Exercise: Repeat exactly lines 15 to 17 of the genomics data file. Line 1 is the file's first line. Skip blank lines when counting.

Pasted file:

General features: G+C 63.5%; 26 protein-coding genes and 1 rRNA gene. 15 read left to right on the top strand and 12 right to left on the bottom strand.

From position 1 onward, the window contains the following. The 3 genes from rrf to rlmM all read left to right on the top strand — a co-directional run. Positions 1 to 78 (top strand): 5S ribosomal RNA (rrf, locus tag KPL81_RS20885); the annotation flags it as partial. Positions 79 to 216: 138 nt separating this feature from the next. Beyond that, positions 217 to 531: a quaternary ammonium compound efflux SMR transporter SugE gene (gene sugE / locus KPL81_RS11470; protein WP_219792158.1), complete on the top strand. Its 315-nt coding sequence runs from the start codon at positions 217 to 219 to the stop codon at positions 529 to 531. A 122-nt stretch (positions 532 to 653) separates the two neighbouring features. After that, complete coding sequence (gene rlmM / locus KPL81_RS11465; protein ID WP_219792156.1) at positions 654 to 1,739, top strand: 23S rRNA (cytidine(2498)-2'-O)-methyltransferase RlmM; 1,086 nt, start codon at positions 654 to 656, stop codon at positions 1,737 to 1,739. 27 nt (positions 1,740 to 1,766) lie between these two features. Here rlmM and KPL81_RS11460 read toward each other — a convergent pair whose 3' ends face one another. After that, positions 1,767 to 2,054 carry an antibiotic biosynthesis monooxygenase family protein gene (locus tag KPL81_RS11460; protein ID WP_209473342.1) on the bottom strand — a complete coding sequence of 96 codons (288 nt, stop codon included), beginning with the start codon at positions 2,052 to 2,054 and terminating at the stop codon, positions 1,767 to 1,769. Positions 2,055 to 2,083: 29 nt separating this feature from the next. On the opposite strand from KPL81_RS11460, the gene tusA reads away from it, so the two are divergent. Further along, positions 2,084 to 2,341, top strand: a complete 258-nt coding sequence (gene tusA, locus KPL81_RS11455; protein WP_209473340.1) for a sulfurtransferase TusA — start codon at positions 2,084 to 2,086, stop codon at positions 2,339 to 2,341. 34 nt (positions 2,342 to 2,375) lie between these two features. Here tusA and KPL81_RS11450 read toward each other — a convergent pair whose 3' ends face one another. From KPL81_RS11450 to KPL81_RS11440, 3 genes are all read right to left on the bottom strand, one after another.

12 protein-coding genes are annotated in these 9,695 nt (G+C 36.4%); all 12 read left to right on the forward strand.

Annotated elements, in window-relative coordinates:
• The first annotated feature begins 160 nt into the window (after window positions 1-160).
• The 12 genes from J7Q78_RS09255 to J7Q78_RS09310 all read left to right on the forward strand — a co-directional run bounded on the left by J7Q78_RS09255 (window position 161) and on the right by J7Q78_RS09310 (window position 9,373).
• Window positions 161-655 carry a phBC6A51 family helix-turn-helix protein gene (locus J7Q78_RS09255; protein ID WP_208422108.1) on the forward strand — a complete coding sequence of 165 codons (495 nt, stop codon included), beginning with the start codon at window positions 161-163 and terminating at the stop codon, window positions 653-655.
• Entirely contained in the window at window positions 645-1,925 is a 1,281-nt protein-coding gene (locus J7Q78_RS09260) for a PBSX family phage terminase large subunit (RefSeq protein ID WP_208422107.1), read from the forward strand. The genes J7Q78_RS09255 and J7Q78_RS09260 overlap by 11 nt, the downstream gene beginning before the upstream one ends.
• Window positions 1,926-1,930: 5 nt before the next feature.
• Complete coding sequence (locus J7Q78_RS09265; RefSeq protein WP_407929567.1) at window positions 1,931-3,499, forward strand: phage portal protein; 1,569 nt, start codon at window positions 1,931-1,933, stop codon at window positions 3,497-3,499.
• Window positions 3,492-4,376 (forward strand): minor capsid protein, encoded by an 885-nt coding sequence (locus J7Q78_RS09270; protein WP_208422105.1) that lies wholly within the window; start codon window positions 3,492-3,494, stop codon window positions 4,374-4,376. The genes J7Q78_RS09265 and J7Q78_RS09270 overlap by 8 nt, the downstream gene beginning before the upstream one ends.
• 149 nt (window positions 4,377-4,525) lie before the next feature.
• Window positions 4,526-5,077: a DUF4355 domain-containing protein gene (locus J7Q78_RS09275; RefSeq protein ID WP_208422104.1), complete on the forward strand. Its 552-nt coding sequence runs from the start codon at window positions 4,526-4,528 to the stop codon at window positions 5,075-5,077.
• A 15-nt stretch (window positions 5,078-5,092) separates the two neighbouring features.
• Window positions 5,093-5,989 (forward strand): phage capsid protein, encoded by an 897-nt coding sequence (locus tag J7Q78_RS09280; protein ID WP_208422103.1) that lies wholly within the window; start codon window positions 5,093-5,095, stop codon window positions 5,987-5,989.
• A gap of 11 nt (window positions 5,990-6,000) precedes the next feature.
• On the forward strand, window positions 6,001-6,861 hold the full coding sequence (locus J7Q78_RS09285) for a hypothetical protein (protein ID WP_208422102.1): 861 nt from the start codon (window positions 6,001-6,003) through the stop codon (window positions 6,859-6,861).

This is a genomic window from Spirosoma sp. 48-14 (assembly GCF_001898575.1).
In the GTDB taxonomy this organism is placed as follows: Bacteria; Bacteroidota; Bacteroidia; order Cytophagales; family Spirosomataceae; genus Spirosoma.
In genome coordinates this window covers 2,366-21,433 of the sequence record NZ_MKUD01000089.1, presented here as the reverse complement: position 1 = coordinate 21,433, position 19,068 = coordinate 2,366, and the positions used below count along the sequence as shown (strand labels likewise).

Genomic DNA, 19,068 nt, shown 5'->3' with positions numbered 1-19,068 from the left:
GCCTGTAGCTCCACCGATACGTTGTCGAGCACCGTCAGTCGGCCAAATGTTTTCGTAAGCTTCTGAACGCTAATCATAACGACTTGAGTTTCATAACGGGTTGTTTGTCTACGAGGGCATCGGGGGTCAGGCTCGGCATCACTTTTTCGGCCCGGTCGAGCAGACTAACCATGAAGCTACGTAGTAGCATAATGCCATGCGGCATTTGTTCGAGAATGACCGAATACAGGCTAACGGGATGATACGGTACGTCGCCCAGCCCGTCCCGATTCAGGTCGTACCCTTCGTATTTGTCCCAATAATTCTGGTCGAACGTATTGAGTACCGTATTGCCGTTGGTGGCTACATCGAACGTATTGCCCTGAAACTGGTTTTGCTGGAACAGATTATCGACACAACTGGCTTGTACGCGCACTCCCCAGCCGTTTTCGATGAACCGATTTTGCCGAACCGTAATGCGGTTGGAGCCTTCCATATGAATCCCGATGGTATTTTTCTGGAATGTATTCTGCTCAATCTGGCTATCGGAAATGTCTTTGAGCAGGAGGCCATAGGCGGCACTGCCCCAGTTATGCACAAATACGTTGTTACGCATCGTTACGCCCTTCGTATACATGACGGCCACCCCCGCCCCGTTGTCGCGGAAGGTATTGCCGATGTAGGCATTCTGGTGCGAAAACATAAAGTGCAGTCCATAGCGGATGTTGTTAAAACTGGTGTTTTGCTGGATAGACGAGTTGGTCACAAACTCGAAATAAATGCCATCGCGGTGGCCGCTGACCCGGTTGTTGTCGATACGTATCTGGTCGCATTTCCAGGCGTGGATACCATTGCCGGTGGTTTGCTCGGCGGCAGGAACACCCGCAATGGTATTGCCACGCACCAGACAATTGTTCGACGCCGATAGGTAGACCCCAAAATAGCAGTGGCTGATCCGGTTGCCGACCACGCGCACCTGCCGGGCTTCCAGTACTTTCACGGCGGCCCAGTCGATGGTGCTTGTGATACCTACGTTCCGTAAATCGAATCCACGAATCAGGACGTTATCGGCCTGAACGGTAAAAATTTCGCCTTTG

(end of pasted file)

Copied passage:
• Window positions 5,093-5,989 (forward strand): phage capsid protein, encoded by an 897-nt coding sequence (locus tag J7Q78_RS09280; protein ID WP_208422103.1) that lies wholly within the window; start codon window positions 5,093-5,095, stop codon window positions 5,987-5,989.
• A gap of 11 nt (window positions 5,990-6,000) precedes the next feature.
• On the forward strand, window positions 6,001-6,861 hold the full coding sequence (locus J7Q78_RS09285) for a hypothetical protein (protein ID WP_208422102.1): 861 nt from the start codon (window positions 6,001-6,003) through the stop codon (window positions 6,859-6,861).